The craft is now at about 300 km altitude in an orbit that wThere is a chance that a small amount of Tiangong-1 debris may survive reentry and impact the ground. Should this happen, any surviving debris would fall within a region that is a few hundred kilometers in size and centered along a point on the Earth that the station passes over. The map below shows the relative probabilities of debris landing within a given region. Yellow indicates locations that have a higher probability while green indicates areas of lower probability. Blue areas have zero probability of debris reentry since Tiangong-1 does not fly over these areas (north of 42.7° N latitude or south of 42.7° S latitude). These zero probability areas constitute about a third of the total Earth’s surface area.
Credit: The Aerospace Corporation’s CORDS

A leading Chinese space engineer has been reported to indicate that the country’s Tiangong-1 space lab is not out of control.

“We have been continuously monitoring Tiangong-1 and expect to allow it to fall within the first half of this year,” explains Zhu Congpeng, an engineer at the China Aerospace Science and Technology Corporation, notifying the state-run Science and Technology Daily newspaper.

China’s Tiangong-1. Follow-on space lab has been modified to provide crews more room and support extended space-stays.
Credit: CMSE

“It will burn up on entering the atmosphere,” Zhu said, “and the remaining wreckage will fall into a designated area of the sea, without endangering the surface,” he said, remarks also relayed via a January 7 story by Reuters.

Plot predictions

Meanwhile, a January 3 plot by The Aerospace Corporation’s Center for Orbital and Reentry Debris Studies (CORDS) notes that Tiangong-1 is predicted to reenter in mid-March 2018, plus or minus two weeks.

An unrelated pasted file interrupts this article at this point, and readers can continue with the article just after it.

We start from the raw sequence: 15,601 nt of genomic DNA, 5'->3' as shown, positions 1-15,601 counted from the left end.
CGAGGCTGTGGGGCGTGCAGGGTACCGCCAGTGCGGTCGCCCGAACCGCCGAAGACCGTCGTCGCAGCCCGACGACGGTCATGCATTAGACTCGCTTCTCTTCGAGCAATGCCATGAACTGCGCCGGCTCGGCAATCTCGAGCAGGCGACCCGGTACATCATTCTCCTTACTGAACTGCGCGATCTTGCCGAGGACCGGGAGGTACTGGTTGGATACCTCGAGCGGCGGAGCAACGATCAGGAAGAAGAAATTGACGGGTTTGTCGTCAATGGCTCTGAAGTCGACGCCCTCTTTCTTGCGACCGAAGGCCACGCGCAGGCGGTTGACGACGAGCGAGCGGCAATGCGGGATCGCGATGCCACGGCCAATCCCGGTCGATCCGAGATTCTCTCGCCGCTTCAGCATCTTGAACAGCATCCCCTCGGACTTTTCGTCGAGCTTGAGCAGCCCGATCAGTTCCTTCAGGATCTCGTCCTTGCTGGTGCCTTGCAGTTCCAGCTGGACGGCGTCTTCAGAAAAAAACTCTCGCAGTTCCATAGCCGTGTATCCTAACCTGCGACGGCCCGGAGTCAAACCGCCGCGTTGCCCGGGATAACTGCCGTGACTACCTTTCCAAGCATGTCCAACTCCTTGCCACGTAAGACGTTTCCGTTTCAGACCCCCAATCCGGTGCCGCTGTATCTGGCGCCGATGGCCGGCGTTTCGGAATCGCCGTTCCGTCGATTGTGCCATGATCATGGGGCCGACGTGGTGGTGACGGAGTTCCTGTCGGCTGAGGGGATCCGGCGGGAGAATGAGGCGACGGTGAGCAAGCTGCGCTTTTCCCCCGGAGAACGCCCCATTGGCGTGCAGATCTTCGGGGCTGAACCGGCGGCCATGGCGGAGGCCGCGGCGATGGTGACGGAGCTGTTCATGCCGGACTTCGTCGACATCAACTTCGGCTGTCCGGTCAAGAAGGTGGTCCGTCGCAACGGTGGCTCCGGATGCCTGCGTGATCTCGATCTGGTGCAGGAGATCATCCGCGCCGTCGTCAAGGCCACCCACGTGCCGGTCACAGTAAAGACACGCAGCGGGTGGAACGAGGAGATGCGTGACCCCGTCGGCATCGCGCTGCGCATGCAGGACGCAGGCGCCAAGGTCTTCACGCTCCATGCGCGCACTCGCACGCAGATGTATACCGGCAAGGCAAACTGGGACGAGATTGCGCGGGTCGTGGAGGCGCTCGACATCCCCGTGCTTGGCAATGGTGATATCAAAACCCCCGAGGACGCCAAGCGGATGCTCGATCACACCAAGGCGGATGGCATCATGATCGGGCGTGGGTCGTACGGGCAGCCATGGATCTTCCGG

CORDS is sponsoring a “live on green event” guessing game. Entrants can compete for Aerospace swag with the closest estimate to the actual reentry date and time of China’s Tiangong-1 space lab.

Enter your information for a chance to win some Aerospace booty with the closest guess to the actual reentry date and time of China’s Tiangong-1.

Submit your guess by going to:

Heavenly palace

Tiangong-1 is the first space station built and launched by China. It was designed to be a crewed lab as well as an experiment/demonstration for the larger, multiple-module space station.

Docking of China’s Shenzhou 10 spacecraft with the Tiangong-1 space station June 13, 2013.
Credit: CCTV

Tiangong-1 (whose name means “Heavenly Palace” in Chinese) was rocketed into Earth orbit in late September 2011.

The first Chinese orbital docking occurred between Tiangong-1 and an unpiloted Shenzhou spacecraft on November 2, 2011. Two piloted missions were completed to visit Tiangong-1: Shenzhou 9 in June 2012 and Shenzhou 10 in June 2013.

International campaign

Experts at the European Space Agency (ESA) are hosting an international campaign to monitor the reentry of the Tiangong-1, conducted by the Inter Agency Space Debris Coordination Committee (IADC).

IADC comprises space debris and other experts from 13 space agencies/organizations, including NASA, ESA, European national space agencies, Japan’s JAXA, India’s ISRO, the Korea Aerospace Research Institute (KARI), Russia’s Roscosmos, as well as the China National Space Administration.

Owing to the Chinese station’s 18,740 pounds (8,500 kilograms) and construction materials, there is a distinct possibility that some portions of the Tiangong-1 will survive and reach the surface, according to a previous ESA statement.

The vessel will inevitably decay sometime between January and March 2018, when it will make an uncontrolled reentry,” the November 6, 2017 press statement explains.

Artist’s concept of the Tiangong-1 in Earth orbit.
Credit: CMSA

Emergency preparedness plans

In a December 8 communiqué from the Permanent Mission of China to the United Nations (Vienna), China has made note of the upcoming re-entry into the atmosphere of Tiangong-1.

“Currently, it [Tiangong-1] has maintained its structural integrity with stabilized attitude control,” notes the communiqué.

“China attaches great importance to the re-entry of Tiangong-1. For this purpose, China has set up a special working group, made relevant emergency preparedness plans and been working closely with its follow-up tracking, monitoring, forecasting and relevant analyzing,” the communiqué explains.


“I think the confusion comes from the fact that control is limited to the attitude of the space lab – but not to the orbit,” explains Holger Krag, Head of the Space Debris Office for ESA in Darmstadt, Germany.

Attitude control has (hardly) no impact on the orbit, Krag said, “and a deorbit impact point cannot be achieved. Orbit control requires a meaningful propulsion function, which is not available/defunct,” he told Inside Outer Space.

Leave a Reply

Griffith Observatory Event